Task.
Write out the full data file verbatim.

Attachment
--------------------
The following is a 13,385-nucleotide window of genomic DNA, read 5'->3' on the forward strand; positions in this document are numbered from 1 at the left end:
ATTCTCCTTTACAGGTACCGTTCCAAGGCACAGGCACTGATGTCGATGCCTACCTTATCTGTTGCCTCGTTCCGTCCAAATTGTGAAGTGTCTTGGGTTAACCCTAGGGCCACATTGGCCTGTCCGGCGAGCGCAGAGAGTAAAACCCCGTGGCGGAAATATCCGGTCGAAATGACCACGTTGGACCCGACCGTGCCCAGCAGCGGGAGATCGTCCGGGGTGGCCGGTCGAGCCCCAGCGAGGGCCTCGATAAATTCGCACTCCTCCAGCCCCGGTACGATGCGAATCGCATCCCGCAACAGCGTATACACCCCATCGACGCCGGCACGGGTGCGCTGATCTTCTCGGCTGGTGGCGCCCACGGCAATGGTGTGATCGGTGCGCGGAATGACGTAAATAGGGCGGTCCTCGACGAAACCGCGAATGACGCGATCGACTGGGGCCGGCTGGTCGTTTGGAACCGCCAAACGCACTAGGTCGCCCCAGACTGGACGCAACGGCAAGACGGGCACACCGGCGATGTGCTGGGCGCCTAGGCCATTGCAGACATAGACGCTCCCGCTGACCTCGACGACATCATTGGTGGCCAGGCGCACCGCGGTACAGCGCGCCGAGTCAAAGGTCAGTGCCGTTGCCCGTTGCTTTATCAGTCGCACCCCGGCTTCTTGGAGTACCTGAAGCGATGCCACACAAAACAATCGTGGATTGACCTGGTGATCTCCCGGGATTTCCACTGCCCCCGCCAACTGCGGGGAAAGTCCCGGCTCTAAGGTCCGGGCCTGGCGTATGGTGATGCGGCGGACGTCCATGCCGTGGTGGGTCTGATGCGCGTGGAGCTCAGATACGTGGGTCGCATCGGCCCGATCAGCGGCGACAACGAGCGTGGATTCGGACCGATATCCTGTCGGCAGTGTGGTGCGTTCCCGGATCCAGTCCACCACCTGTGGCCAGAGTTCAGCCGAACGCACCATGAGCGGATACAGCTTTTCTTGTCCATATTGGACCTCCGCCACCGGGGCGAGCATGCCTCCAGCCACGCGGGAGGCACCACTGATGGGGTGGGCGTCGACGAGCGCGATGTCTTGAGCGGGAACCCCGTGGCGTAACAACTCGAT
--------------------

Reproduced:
The following is a 13,385-nucleotide window of genomic DNA, read 5'->3' on the forward strand; positions in this document are numbered from 1 at the left end:
ATTCTCCTTTACAGGTACCGTTCCAAGGCACAGGCACTGATGTCGATGCCTACCTTATCTGTTGCCTCGTTCCGTCCAAATTGTGAAGTGTCTTGGGTTAACCCTAGGGCCACATTGGCCTGTCCGGCGAGCGCAGAGAGTAAAACCCCGTGGCGGAAATATCCGGTCGAAATGACCACGTTGGACCCGACCGTGCCCAGCAGCGGGAGATCGTCCGGGGTGGCCGGTCGAGCCCCAGCGAGGGCCTCGATAAATTCGCACTCCTCCAGCCCCGGTACGATGCGAATCGCATCCCGCAACAGCGTATACACCCCATCGACGCCGGCACGGGTGCGCTGATCTTCTCGGCTGGTGGCGCCCACGGCAATGGTGTGATCGGTGCGCGGAATGACGTAAATAGGGCGGTCCTCGACGAAACCGCGAATGACGCGATCGACTGGGGCCGGCTGGTCGTTTGGAACCGCCAAACGCACTAGGTCGCCCCAGACTGGACGCAACGGCAAGACGGGCACACCGGCGATGTGCTGGGCGCCTAGGCCATTGCAGACATAGACGCTCCCGCTGACCTCGACGACATCATTGGTGGCCAGGCGCACCGCGGTACAGCGCGCCGAGTCAAAGGTCAGTGCCGTTGCCCGTTGCTTTATCAGTCGCACCCCGGCTTCTTGGAGTACCTGAAGCGATGCCACACAAAACAATCGTGGATTGACCTGGTGATCTCCCGGGATTTCCACTGCCCCCGCCAACTGCGGGGAAAGTCCCGGCTCTAAGGTCCGGGCCTGGCGTATGGTGATGCGGCGGACGTCCATGCCGTGGTGGGTCTGATGCGCGTGGAGCTCAGATACGTGGGTCGCATCGGCCCGATCAGCGGCGACAACGAGCGTGGATTCGGACCGATATCCTGTCGGCAGTGTGGTGCGTTCCCGGATCCAGTCCACCACCTGTGGCCAGAGTTCAGCCGAACGCACCATGAGCGGATACAGCTTTTCTTGTCCATATTGGACCTCCGCCACCGGGGCGAGCATGCCTCCAGCCACGCGGGAGGCACCACTGATGGGGTGGGCGTCGACGAGCGCGATGTCTTGAGCGGGAACCCCGTGGCGTAACAACTCGAT